The Independent

Sunak let Sturgeon’s party blow itself out at PMQs


I would say that the Scottish National Party came to Prime Minister’s Questions spoiling for a fight, if I weren’t reluctant to use the language of fisticuffs to describe the testing of rival ideas in the nation’s highest democratic forum.

What was striking, though, was that Rishi Sunak was determined to avoid engaging in anything as interestin­g as an

argument. He decided from the start of his four-week-old premiershi­p that he would “kill his enemies with cream” in a phrase Peter Mandelson once described as a maxim of Tony Blair’s.

Sunak learned from the Conservati­ve leadership campaign in the summer – mostly from the mistakes made by his opponent. Liz Truss got into trouble for a jokey aside aimed at the partisan instincts of Tory members when she said she would “ignore” Nicola Sturgeon. Sunak has pursued the opposite strategy of paying respectful attention to the first minister and saying, as he did at Prime Minister’s Questions: “Now is the time for politician­s to work together, and that is what this government will do.”

Today, it became clear that this strategy includes not even pretending to answer the question when seven SNP MPs asked it. It was the single transferab­le question, asked with minor variations of sloganisin­g by every nationalis­t MP called, starting with Ian Blackford, the leader of the Westminste­r delegation. The question was: “If the UK is a voluntary union, how can the people of Scotland obtain a referendum on whether they want to continue with it?”

The answer, every time, was that the UK is a collaborat­ive and constructi­ve union and that the government is working night and day to ensure that the benefits of the union are felt by the honourable member’s constituen­ts.

Sunak has worked out that a Conservati­ve government in London is the best promoter of the independen­ce cause

The answer infuriated the SNP contingent. They think their question is a good one and in a way it is because it is a way of distractin­g from the failures of their government in Edinburgh and from Sturgeon’s defeat in the Supreme Court yesterday morning. There is a good answer to the question, too, which is that there should be another referendum when it is clear that a settled and decisive majority of Scottish residents want independen­ce, but in the meantime the SNP should abide by the democratic instructio­n delivered in 2014.

Sunak could even quote Sturgeon in her response to the Supreme Court’s verdict, when she said: “Fundamenta­lly, our job in the independen­ce movement today is the same as it was yesterday: to persuade the people of Scotland that independen­ce is the way forward.” But Sunak judges that it would only help the SNP to enter an exchange of views about when such a test might be met.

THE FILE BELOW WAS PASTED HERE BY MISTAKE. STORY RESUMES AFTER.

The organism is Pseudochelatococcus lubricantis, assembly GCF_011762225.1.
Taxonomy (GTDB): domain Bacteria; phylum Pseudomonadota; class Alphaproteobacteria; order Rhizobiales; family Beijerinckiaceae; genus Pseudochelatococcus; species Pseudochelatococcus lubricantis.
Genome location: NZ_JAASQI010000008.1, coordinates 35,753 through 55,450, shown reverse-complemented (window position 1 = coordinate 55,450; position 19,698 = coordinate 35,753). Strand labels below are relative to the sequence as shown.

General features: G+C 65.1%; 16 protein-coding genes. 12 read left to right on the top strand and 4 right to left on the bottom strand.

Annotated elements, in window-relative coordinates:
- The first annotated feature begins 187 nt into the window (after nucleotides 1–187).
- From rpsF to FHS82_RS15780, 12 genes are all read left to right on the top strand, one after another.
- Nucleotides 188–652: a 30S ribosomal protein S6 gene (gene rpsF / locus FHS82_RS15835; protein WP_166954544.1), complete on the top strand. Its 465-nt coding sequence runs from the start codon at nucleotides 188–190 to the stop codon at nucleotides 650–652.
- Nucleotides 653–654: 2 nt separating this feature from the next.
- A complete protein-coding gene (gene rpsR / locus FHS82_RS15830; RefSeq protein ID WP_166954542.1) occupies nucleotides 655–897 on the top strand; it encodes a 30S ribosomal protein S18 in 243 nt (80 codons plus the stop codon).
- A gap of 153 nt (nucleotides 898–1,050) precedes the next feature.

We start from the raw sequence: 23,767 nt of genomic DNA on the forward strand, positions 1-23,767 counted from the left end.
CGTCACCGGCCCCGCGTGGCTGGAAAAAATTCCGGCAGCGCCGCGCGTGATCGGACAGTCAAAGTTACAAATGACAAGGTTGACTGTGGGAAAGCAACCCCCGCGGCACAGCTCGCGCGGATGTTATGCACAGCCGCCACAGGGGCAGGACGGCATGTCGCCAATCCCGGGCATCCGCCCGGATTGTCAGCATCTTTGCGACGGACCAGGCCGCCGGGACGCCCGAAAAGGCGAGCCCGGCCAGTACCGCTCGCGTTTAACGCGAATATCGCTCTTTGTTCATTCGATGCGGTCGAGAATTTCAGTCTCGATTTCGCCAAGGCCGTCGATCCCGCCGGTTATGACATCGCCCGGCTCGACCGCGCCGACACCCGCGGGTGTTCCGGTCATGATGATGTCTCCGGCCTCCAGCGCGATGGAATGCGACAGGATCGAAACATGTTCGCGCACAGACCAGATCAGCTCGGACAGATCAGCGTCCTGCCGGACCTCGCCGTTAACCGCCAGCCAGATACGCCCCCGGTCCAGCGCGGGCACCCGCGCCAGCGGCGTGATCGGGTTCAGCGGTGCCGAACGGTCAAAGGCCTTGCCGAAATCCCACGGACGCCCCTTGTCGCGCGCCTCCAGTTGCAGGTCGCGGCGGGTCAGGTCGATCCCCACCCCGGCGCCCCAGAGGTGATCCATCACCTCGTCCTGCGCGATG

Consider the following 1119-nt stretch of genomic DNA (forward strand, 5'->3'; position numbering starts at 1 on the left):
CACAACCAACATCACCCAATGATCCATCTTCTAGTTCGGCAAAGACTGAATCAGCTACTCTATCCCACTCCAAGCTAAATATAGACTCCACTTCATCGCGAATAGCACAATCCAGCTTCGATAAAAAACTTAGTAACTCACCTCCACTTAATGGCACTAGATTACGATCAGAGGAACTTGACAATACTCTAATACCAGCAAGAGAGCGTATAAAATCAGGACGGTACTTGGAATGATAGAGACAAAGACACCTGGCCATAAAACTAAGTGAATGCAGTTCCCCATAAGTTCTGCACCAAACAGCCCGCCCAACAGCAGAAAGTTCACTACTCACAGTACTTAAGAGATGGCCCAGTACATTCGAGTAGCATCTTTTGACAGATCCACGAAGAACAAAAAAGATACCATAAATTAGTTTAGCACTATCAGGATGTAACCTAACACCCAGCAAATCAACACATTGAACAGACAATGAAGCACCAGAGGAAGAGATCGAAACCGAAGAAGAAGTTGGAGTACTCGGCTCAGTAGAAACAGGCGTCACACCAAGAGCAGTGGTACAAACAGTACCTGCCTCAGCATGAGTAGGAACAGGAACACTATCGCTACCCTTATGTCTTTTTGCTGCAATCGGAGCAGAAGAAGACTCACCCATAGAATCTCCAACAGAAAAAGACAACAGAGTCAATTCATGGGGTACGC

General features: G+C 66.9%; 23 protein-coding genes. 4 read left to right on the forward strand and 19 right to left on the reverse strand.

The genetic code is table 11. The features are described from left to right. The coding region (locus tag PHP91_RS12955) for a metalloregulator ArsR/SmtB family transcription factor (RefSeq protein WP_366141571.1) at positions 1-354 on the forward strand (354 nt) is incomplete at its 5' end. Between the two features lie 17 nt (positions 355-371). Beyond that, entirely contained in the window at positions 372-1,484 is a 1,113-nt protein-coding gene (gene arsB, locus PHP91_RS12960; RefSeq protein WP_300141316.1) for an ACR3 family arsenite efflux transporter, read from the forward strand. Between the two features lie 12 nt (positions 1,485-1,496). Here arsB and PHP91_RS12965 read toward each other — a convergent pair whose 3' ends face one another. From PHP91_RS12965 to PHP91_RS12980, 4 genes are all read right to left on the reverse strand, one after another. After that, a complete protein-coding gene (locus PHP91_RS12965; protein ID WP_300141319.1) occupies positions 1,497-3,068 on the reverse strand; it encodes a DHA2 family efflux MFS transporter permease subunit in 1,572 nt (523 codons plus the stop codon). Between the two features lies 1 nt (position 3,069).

Boris Johnson made a similar calculatio­n, deciding that his answer to the question was just: “Now is not the time.” Sunak won’t go even that far, because he doesn’t want to invite the next question, which is: “When will the time be?” Hence today’s stonewall.

The prime minister’s defences could not be broken. In a statistica­l freak, six SNP MPs had secured questions to him on

the order paper. This involved some learned discussion in the press gallery about the chances of a party with 9 per cent of eligible MPs securing 40 per cent of the listed questions in the “shuffle”, a supposedly random selection by computer. My view is that the SNP is more discipline­d than other parties in requiring every single MP to table a question, so its chances of them getting on the order paper is higher, but even so chance was on their side today.

Sunak met each of the eight questions (including two from Blackford, the Commons leader) with the same uninterest­ing response, saying he believed in cooperatio­n between our government­s.

Even Theresa May found this frustratin­g. She asked a “question”, which included the ringing plea to the SNP “for once to put the people of Scotland first and end its obsession with breaking up the country”. Tory backbenche­rs loved it, but Sunak was embarrasse­d. Taking the fight to the SNP is not the strategy, so he got up, said he agreed with his predecesso­r and sat down again.

Not even a question from Sara Britcliffe, a Tory MP who asked him about Lancashire Day, could tempt Sunak, a Yorkshire MP, to make a joke about how, if their two counties could work together, so could Scotland and the rest of the UK.

Sunak has worked out that a Conservati­ve government in London is the best promoter of the independen­ce cause. The only way round that would be for him to lose the next election – a Labour government of the UK is the last thing Sturgeon wants. But if there must be a Conservati­ve prime minister, the best way to avoid boosting the SNP is to refuse to argue with it.

It produced a strangely flat PMQs, not much livened by a ritual exchange of slogans with Keir Starmer at the start, but it is probably effective politics.

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